New Great Game : Musharraf Misses Writing on the Wall by Rajinder Puri SignUp
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New Great Game : Musharraf Misses Writing on the Wall
by Rajinder Puri Bookmark and Share
 

Over a hundred years ago imperialist nations played the Great Game. They carved out spheres of influence. Today, the Great Game is not played overtly by nations but covertly by transnational lobbies. Powerful groups align across national boundaries with counterparts having common interests. Transnational lobbies are thus created. These lobbies protect or promote common interests. Sometimes groups realign. That alters direction in the Great Game. The failure to discern change of direction in the Great Game can prove fatal for governments caught in the middle. This is why President Musharraf needs to reflect. He came to power by serving the interests of China. Does he continue to do so? Recall the past and consider the present.

In 1999 Prime Minister Vajpayee journeyed by bus to Lahore to talk peace with Prime Minister Nawaz Sharif. The visit was a success. But ominous signs ought to have alerted India. The Chinese defence minister was in Lahore on the day Mr. Vajpayee made his visit. Pakistan army generals refused to greet the Indian Prime Minister at the Wagah border, as they were expected to. Interaction between Pakistan's army generals and China's Peoples' Liberation Army (PLA) had been close and continuous.

When Mr Vajpayee triumphantly returned from Lahore, China's friends in India struck. Mr Harkrishan Singh Surjeet persuaded Mrs Sonia Gandhi, Ms Jayalalitha and Dr Subramaniam Swamy to cooperate in toppling the government by one vote. But, contrary to plan, Mrs Sonia Gandhi failed to become PM. A mid-term poll followed. That was when General Musharraf struck, backed by China: the Kargil attack was launched. One week before the Kargil invasion Pakistan's top generals visited Beijing. A taped conversation between the Generals which found its way into the media revealed that Prime Minister Nawaz Sharif was being kept in the dark about the invasion plans. During the invasion Indian intelligence revealed that Chinese army officers in Skardu monitored supplies to the Pakistani army on the front. On July 1, 1999, the Chinese army crossed the line of control in Ladakh to divert the Indian army and help the beleaguered Pakistanis. Indian officials also confirmed that along with PLA, Osama bin Laden helped Pakistan in Kargil. After India's Kargil victory there was an attempt by sections among the politicians and media to denigrate the army's performance. The propaganda did not work. The NDA government won the election.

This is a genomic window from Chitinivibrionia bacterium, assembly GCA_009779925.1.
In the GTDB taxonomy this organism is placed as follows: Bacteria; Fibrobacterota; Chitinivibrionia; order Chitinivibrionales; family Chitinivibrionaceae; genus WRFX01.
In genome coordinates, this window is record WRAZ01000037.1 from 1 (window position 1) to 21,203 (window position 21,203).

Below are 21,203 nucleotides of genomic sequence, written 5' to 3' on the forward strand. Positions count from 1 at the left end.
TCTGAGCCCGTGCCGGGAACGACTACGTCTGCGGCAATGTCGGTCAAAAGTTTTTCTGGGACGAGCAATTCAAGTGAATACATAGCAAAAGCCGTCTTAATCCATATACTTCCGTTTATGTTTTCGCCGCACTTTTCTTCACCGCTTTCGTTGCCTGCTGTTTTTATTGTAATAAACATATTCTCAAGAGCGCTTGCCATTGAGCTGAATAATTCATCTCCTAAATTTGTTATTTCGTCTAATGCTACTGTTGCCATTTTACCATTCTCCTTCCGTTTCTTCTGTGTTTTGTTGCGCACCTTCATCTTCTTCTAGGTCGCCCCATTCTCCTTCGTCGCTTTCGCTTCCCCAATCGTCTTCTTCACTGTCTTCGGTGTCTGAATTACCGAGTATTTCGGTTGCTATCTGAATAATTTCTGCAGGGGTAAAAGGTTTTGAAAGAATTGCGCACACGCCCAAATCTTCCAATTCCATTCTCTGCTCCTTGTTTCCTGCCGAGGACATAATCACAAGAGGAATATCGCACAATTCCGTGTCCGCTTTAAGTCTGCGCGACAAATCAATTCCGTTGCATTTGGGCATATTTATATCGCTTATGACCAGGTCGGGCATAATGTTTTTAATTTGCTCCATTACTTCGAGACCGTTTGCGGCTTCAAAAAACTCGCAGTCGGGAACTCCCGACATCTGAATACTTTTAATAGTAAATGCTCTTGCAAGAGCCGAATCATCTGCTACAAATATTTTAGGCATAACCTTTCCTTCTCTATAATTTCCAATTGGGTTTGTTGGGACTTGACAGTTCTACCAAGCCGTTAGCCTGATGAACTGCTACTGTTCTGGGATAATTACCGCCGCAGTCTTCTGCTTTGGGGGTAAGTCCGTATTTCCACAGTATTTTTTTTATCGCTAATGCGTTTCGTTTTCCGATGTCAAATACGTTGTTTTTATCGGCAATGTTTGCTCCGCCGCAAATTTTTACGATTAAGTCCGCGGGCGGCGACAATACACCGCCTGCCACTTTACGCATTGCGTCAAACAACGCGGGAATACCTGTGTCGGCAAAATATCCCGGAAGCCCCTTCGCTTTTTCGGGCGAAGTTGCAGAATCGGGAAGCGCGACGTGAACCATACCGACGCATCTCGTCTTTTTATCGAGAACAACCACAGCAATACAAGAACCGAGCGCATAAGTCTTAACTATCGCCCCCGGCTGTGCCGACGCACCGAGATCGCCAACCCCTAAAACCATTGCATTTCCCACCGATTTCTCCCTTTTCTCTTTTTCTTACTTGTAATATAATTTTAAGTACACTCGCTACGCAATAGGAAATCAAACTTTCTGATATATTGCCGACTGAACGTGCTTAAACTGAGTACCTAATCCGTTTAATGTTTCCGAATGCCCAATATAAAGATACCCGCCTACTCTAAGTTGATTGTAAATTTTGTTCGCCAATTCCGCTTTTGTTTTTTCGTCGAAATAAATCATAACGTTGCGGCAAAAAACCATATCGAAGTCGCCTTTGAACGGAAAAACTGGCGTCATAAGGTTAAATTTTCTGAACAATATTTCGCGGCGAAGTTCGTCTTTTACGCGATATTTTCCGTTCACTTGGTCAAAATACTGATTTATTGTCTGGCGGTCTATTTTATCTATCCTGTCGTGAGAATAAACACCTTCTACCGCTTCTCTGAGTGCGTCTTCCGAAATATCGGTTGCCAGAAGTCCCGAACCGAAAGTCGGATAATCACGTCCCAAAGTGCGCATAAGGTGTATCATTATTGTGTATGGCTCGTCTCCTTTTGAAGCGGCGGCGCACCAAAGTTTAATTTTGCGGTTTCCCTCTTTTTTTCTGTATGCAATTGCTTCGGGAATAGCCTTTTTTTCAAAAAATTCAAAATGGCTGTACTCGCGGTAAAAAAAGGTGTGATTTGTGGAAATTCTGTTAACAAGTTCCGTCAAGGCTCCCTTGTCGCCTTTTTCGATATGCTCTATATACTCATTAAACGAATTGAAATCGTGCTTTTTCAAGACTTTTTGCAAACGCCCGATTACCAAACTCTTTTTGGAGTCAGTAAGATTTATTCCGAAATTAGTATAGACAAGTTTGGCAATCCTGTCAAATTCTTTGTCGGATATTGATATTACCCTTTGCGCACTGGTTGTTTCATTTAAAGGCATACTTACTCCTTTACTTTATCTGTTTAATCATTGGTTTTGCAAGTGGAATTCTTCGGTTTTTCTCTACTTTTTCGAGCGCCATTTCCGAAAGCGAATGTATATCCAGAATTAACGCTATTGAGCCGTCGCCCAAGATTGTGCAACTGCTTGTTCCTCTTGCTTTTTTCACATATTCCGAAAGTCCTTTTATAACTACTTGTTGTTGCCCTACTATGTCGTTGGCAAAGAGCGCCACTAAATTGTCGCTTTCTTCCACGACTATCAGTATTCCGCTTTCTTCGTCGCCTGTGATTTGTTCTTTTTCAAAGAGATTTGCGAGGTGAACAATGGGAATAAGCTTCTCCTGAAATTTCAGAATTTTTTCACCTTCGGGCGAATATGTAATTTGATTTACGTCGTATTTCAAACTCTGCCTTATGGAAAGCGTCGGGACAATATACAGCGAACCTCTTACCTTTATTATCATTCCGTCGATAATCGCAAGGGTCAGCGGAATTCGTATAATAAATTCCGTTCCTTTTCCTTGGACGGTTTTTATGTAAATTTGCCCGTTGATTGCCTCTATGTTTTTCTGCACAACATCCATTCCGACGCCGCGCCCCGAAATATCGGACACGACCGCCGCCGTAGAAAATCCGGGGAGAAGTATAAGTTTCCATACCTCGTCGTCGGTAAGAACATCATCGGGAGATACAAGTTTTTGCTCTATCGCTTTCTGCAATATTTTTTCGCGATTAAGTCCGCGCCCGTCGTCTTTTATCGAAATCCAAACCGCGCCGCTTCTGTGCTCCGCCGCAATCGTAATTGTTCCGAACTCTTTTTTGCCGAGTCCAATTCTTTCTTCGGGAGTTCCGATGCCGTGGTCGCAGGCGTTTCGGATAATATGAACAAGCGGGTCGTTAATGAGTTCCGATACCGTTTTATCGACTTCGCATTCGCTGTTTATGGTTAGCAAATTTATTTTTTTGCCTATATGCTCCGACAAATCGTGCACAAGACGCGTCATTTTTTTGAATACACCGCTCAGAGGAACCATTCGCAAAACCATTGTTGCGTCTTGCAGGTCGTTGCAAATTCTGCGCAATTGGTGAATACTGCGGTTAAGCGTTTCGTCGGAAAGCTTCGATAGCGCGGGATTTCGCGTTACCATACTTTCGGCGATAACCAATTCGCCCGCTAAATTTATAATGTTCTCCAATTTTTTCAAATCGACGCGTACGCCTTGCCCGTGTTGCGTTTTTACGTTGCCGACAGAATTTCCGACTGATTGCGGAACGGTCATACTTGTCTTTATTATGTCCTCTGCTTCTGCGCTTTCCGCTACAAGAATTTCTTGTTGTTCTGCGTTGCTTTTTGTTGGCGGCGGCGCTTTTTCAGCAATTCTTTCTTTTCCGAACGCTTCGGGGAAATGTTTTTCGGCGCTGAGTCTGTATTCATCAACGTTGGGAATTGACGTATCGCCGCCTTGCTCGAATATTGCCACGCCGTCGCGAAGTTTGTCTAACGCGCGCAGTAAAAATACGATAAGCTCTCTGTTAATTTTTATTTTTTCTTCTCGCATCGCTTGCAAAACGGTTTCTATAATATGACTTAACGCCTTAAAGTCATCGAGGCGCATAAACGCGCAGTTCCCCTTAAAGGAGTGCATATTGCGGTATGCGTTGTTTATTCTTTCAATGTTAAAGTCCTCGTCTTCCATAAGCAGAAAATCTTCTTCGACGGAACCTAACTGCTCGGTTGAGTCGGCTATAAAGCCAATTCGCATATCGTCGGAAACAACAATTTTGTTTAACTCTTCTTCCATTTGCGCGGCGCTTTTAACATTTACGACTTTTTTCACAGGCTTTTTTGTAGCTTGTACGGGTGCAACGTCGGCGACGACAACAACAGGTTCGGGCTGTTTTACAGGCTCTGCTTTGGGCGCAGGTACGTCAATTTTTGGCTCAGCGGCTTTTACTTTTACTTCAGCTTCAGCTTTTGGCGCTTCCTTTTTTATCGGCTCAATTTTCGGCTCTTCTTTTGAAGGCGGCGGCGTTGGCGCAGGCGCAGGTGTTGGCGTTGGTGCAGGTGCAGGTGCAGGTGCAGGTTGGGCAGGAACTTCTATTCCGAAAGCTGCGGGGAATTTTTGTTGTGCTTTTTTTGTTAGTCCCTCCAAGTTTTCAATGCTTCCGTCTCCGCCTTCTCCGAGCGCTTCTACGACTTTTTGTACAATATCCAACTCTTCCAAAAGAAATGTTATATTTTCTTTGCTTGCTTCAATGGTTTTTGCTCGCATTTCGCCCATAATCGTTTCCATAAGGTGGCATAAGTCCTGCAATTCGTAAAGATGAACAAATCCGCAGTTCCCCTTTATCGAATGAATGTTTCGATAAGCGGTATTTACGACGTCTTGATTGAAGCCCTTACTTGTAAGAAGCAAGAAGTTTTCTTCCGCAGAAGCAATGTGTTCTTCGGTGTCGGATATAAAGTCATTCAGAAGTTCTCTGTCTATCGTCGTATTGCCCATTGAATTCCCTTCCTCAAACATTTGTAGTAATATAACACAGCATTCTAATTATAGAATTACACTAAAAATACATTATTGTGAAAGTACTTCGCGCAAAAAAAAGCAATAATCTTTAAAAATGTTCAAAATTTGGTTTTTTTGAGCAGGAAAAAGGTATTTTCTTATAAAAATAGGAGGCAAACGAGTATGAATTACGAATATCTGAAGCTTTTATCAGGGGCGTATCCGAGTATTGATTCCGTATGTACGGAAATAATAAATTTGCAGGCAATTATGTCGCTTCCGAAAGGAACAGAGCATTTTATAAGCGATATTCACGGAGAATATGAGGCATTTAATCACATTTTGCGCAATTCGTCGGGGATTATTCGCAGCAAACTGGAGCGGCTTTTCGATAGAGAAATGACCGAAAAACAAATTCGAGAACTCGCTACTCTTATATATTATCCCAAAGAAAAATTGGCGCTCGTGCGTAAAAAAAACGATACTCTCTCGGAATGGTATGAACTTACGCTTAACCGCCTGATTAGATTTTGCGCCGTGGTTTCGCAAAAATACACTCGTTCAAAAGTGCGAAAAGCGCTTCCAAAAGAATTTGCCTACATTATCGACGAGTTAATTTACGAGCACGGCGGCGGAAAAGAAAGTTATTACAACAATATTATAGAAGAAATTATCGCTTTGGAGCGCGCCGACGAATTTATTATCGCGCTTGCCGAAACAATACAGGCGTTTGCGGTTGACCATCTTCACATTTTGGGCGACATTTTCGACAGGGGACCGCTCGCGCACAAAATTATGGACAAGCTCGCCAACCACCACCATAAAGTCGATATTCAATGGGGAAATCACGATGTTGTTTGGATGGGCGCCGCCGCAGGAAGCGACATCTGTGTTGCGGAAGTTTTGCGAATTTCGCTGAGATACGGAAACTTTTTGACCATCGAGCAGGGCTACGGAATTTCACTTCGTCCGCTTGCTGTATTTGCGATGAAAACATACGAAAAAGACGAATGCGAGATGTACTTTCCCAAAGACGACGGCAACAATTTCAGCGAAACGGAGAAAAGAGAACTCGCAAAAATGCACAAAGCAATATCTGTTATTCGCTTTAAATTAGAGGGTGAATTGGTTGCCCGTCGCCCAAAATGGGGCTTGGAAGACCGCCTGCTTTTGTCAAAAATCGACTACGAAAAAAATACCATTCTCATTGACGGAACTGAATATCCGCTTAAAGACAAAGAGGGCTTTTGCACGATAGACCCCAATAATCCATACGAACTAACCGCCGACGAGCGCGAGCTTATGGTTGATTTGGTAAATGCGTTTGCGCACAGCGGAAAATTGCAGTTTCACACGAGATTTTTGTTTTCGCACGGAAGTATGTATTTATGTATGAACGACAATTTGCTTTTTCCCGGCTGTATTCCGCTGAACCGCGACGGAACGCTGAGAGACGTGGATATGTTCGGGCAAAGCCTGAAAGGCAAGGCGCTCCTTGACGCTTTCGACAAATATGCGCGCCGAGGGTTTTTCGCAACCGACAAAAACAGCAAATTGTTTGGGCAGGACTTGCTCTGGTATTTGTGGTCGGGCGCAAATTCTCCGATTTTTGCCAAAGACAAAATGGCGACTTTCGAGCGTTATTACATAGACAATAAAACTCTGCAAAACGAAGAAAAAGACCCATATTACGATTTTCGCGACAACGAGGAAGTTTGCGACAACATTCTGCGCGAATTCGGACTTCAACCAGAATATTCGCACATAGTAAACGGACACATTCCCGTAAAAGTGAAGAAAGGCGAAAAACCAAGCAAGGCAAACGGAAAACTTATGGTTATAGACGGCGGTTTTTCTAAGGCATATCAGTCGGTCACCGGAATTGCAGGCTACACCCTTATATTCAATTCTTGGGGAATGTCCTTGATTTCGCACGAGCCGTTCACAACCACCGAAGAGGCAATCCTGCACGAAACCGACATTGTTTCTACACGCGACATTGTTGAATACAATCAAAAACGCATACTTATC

But then General Musharraf struck again. The ISI chief, General Ziauddin, had just returned from the US. Pakistan's Prime Minster Nawaz Sharif ordered all Jihadi extremists to be disarmed. The army refused to act. Mr Sharif sacked the army chief and appointed General Ziauddin to replace him. Within 48 hours General Musharraf staged a coup and eventually took over Pakistan. After that Mr Vajpayee could talk peace only with the author of Kargil. More importantly, he could talk only with a General fiercely loyal to China.

The Vajpayee-Musharraf peace talks differed significantly from the Vajpayee-Sharif peace talks. In silent mode the dialogue became China-centric. Indeed, during the recent Dhaka SAARC conference Pakistan and Bangladesh actually lobbied for China's entry as a full member. The Iran gas pipeline was expected to bond Iran, Pakistan, India and China through energy. Iran in the nineties helped the PLA set up Islamist terrorist networks in Southeast Asia. It also received Chinese nuclear know-how courtesy Dr A. Q. Khan of Pakistan.

Meanwhile, President Bush's second term brought about an important change. The American security establishment started asserting itself against corporate America which had up to then called the shots. In this new paradigm Iran's nuclear programme became top priority. America became a strident opponent of the Iran gas pipeline. But has anything developed behind the curtain between America and China?